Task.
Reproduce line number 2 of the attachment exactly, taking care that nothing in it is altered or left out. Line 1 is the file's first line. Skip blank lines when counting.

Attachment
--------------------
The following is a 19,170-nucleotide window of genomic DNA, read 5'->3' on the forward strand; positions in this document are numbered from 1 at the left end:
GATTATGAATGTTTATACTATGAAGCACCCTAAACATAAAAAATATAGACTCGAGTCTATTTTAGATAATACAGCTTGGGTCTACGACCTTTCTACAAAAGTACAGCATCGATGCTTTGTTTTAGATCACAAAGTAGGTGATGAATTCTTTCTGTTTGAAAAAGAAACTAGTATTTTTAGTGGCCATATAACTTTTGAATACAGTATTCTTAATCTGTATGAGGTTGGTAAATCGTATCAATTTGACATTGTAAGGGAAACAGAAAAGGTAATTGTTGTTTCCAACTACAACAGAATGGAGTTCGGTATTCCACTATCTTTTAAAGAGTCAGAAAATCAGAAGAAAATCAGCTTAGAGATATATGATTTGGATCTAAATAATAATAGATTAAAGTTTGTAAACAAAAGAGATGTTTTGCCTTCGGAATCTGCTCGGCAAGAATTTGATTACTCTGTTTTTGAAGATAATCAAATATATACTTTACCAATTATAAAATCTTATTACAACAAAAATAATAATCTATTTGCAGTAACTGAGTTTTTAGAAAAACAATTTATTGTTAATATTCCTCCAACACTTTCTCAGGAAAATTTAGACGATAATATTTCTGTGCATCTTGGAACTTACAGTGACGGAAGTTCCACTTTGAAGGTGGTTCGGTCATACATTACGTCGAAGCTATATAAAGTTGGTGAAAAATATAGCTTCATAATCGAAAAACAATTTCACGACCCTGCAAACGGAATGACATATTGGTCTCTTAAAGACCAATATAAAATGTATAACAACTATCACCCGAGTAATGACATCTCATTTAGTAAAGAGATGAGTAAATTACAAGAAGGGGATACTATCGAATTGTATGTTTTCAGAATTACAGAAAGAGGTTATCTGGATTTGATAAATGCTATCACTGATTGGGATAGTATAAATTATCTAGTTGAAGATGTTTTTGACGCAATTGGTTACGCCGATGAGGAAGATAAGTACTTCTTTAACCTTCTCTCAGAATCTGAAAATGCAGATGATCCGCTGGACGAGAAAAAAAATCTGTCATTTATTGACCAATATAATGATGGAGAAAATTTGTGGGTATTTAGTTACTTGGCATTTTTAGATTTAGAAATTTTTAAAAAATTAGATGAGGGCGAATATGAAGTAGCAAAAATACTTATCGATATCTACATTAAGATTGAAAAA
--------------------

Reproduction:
GATTATGAATGTTTATACTATGAAGCACCCTAAACATAAAAAATATAGACTCGAGTCTATTTTAGATAATACAGCTTGGGTCTACGACCTTTCTACAAAAGTACAGCATCGATGCTTTGTTTTAGATCACAAAGTAGGTGATGAATTCTTTCTGTTTGAAAAAGAAACTAGTATTTTTAGTGGCCATATAACTTTTGAATACAGTATTCTTAATCTGTATGAGGTTGGTAAATCGTATCAATTTGACATTGTAAGGGAAACAGAAAAGGTAATTGTTGTTTCCAACTACAACAGAATGGAGTTCGGTATTCCACTATCTTTTAAAGAGTCAGAAAATCAGAAGAAAATCAGCTTAGAGATATATGATTTGGATCTAAATAATAATAGATTAAAGTTTGTAAACAAAAGAGATGTTTTGCCTTCGGAATCTGCTCGGCAAGAATTTGATTACTCTGTTTTTGAAGATAATCAAATATATACTTTACCAATTATAAAATCTTATTACAACAAAAATAATAATCTATTTGCAGTAACTGAGTTTTTAGAAAAACAATTTATTGTTAATATTCCTCCAACACTTTCTCAGGAAAATTTAGACGATAATATTTCTGTGCATCTTGGAACTTACAGTGACGGAAGTTCCACTTTGAAGGTGGTTCGGTCATACATTACGTCGAAGCTATATAAAGTTGGTGAAAAATATAGCTTCATAATCGAAAAACAATTTCACGACCCTGCAAACGGAATGACATATTGGTCTCTTAAAGACCAATATAAAATGTATAACAACTATCACCCGAGTAATGACATCTCATTTAGTAAAGAGATGAGTAAATTACAAGAAGGGGATACTATCGAATTGTATGTTTTCAGAATTACAGAAAGAGGTTATCTGGATTTGATAAATGCTATCACTGATTGGGATAGTATAAATTATCTAGTTGAAGATGTTTTTGACGCAATTGGTTACGCCGATGAGGAAGATAAGTACTTCTTTAACCTTCTCTCAGAATCTGAAAATGCAGATGATCCGCTGGACGAGAAAAAAAATCTGTCATTTATTGACCAATATAATGATGGAGAAAATTTGTGGGTATTTAGTTACTTGGCATTTTTAGATTTAGAAATTTTTAAAAAATTAGATGAGGGCGAATATGAAGTAGCAAAAATACTTATCGATATCTACATTAAGATTGAAAAA